Performance of Design-Build and Construction Manager-at-Risk Methods in Water and Wastewater Projects
Journal of Practice Periodical on Structural Design and Construction, ASCE
A capital investment of about $1.3 trillion is needed over next 25 years to repair or replace the drinking water main breaks that occur each year in the United States. The use of two alternative delivery methods – design-build (DB) and construction manager-at-risk (CMAR) –for buildings, highways, and water and wastewater infrastructures are increasing due to their schedule advantage, cost savings, and use of innovation in a project as opposed to the traditional design-bid-build approach. This study compares and analyzes the differences in the perceptions of DB and CMAR users about various benefits of DB and CMAR for water and wastewater projects. The respondents included utility managers, project staffs, and a few policy makers who have worked on DB and CMAR water and wastewater projects. Results showed no significant differences were found in the satisfaction level between these two groups regarding the benefits. However, CMAR users ranked 'quality' significantly higher than did DB users. Similarly, a significantly higher number of DB users experienced a cost advantage in their projects than did the CMAR users.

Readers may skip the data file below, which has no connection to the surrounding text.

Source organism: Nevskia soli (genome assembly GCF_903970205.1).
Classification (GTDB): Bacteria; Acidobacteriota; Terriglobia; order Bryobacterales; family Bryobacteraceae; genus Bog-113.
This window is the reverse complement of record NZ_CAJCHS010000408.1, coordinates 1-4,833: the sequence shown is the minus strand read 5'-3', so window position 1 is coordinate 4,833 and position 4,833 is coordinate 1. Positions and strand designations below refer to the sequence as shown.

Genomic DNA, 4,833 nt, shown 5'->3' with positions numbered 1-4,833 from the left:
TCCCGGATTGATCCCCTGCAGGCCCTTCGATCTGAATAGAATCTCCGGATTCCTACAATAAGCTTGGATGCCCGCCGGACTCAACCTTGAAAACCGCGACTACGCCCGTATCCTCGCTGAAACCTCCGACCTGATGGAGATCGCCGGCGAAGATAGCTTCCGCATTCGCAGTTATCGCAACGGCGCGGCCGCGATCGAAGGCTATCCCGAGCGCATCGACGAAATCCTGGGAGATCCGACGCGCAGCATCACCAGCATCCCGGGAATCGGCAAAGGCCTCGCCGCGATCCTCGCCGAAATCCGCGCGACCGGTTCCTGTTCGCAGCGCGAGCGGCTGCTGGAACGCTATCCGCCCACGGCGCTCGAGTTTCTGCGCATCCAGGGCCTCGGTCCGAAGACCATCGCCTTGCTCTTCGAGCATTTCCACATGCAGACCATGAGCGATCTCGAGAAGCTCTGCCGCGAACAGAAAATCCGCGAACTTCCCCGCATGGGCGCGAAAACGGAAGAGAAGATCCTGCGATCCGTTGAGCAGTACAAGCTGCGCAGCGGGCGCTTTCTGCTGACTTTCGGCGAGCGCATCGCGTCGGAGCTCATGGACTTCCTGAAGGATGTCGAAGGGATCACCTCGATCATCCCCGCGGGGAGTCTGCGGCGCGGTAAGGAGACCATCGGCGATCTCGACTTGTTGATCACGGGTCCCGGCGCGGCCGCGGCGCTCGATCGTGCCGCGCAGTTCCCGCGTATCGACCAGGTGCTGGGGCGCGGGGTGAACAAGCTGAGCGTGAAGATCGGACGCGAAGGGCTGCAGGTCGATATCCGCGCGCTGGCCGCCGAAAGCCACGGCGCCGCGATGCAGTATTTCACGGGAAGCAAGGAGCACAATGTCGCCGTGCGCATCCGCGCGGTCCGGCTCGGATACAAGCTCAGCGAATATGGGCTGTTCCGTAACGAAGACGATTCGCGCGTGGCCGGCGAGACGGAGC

Alternative delivery method, Design-build, Construction manager-at-risk, Cost advantage, Schedule advantage, Water and wastewater, Infrastructure projects.
Shrestha, P. P.,
Performance of Design-Build and Construction Manager-at-Risk Methods in Water and Wastewater Projects.
Journal of Practice Periodical on Structural Design and Construction, ASCE, 24(1),